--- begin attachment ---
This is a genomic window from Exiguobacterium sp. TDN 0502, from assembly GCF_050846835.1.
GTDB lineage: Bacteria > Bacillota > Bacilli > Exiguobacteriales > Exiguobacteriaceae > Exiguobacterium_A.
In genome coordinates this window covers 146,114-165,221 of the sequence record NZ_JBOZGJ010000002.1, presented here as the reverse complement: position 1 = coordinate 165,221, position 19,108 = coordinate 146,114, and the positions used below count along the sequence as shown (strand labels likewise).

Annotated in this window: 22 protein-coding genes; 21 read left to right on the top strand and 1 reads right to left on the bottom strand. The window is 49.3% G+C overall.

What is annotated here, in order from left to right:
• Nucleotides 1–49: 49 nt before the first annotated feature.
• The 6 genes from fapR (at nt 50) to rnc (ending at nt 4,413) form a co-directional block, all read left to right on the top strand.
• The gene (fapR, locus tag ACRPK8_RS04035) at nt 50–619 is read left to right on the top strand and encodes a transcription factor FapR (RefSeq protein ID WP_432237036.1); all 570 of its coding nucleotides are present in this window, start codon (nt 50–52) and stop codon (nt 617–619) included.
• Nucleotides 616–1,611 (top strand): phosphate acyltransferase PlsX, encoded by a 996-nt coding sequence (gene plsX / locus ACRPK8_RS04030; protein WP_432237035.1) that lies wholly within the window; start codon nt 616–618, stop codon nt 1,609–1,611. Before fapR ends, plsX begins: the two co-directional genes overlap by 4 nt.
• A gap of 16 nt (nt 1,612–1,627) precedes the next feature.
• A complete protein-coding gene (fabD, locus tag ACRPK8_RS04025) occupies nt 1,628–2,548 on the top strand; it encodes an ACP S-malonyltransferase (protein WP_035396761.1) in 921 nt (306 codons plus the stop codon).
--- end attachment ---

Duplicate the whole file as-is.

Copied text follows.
This is a genomic window from Exiguobacterium sp. TDN 0502, from assembly GCF_050846835.1.
GTDB lineage: Bacteria > Bacillota > Bacilli > Exiguobacteriales > Exiguobacteriaceae > Exiguobacterium_A.
In genome coordinates this window covers 146,114-165,221 of the sequence record NZ_JBOZGJ010000002.1, presented here as the reverse complement: position 1 = coordinate 165,221, position 19,108 = coordinate 146,114, and the positions used below count along the sequence as shown (strand labels likewise).

Annotated in this window: 22 protein-coding genes; 21 read left to right on the top strand and 1 reads right to left on the bottom strand. The window is 49.3% G+C overall.

What is annotated here, in order from left to right:
• Nucleotides 1–49: 49 nt before the first annotated feature.
• The 6 genes from fapR (at nt 50) to rnc (ending at nt 4,413) form a co-directional block, all read left to right on the top strand.
• The gene (fapR, locus tag ACRPK8_RS04035) at nt 50–619 is read left to right on the top strand and encodes a transcription factor FapR (RefSeq protein ID WP_432237036.1); all 570 of its coding nucleotides are present in this window, start codon (nt 50–52) and stop codon (nt 617–619) included.
• Nucleotides 616–1,611 (top strand): phosphate acyltransferase PlsX, encoded by a 996-nt coding sequence (gene plsX / locus ACRPK8_RS04030; protein WP_432237035.1) that lies wholly within the window; start codon nt 616–618, stop codon nt 1,609–1,611. Before fapR ends, plsX begins: the two co-directional genes overlap by 4 nt.
• A gap of 16 nt (nt 1,612–1,627) precedes the next feature.
• A complete protein-coding gene (fabD, locus tag ACRPK8_RS04025) occupies nt 1,628–2,548 on the top strand; it encodes an ACP S-malonyltransferase (protein WP_035396761.1) in 921 nt (306 codons plus the stop codon).